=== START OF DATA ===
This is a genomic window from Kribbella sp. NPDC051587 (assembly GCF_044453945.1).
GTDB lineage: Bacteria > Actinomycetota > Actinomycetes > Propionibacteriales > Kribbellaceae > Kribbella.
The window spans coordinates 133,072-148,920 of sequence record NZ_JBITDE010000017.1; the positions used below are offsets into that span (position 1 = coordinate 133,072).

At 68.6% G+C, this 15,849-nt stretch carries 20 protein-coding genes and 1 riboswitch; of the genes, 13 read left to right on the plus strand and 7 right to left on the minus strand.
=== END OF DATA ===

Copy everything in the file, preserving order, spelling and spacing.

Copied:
This is a genomic window from Kribbella sp. NPDC051587 (assembly GCF_044453945.1).
GTDB lineage: Bacteria > Actinomycetota > Actinomycetes > Propionibacteriales > Kribbellaceae > Kribbella.
The window spans coordinates 133,072-148,920 of sequence record NZ_JBITDE010000017.1; the positions used below are offsets into that span (position 1 = coordinate 133,072).

At 68.6% G+C, this 15,849-nt stretch carries 20 protein-coding genes and 1 riboswitch; of the genes, 13 read left to right on the plus strand and 7 right to left on the minus strand.